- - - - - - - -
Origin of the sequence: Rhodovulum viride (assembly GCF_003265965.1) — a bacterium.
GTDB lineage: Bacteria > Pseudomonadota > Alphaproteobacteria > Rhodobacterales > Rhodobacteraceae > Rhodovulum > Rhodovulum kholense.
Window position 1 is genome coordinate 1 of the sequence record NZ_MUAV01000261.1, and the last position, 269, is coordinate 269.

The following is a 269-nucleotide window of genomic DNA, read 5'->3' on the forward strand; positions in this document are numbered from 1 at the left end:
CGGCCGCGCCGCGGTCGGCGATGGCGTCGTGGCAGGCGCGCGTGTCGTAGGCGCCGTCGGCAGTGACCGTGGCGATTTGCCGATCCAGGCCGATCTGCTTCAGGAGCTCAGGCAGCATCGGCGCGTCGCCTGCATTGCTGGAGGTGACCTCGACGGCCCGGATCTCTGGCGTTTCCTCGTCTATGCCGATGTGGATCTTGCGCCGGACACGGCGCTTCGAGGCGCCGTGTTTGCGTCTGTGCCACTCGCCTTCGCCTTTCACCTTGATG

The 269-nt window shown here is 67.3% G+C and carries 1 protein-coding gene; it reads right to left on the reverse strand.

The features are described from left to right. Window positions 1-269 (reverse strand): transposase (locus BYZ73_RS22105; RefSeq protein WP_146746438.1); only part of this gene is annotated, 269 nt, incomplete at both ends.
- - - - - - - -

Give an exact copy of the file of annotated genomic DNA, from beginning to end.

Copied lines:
Origin of the sequence: Rhodovulum viride (assembly GCF_003265965.1) — a bacterium.
GTDB lineage: Bacteria > Pseudomonadota > Alphaproteobacteria > Rhodobacterales > Rhodobacteraceae > Rhodovulum > Rhodovulum kholense.
Window position 1 is genome coordinate 1 of the sequence record NZ_MUAV01000261.1, and the last position, 269, is coordinate 269.

The following is a 269-nucleotide window of genomic DNA, read 5'->3' on the forward strand; positions in this document are numbered from 1 at the left end:
CGGCCGCGCCGCGGTCGGCGATGGCGTCGTGGCAGGCGCGCGTGTCGTAGGCGCCGTCGGCAGTGACCGTGGCGATTTGCCGATCCAGGCCGATCTGCTTCAGGAGCTCAGGCAGCATCGGCGCGTCGCCTGCATTGCTGGAGGTGACCTCGACGGCCCGGATCTCTGGCGTTTCCTCGTCTATGCCGATGTGGATCTTGCGCCGGACACGGCGCTTCGAGGCGCCGTGTTTGCGTCTGTGCCACTCGCCTTCGCCTTTCACCTTGATG

The 269-nt window shown here is 67.3% G+C and carries 1 protein-coding gene; it reads right to left on the reverse strand.

The features are described from left to right. Window positions 1-269 (reverse strand): transposase (locus BYZ73_RS22105; RefSeq protein WP_146746438.1); only part of this gene is annotated, 269 nt, incomplete at both ends.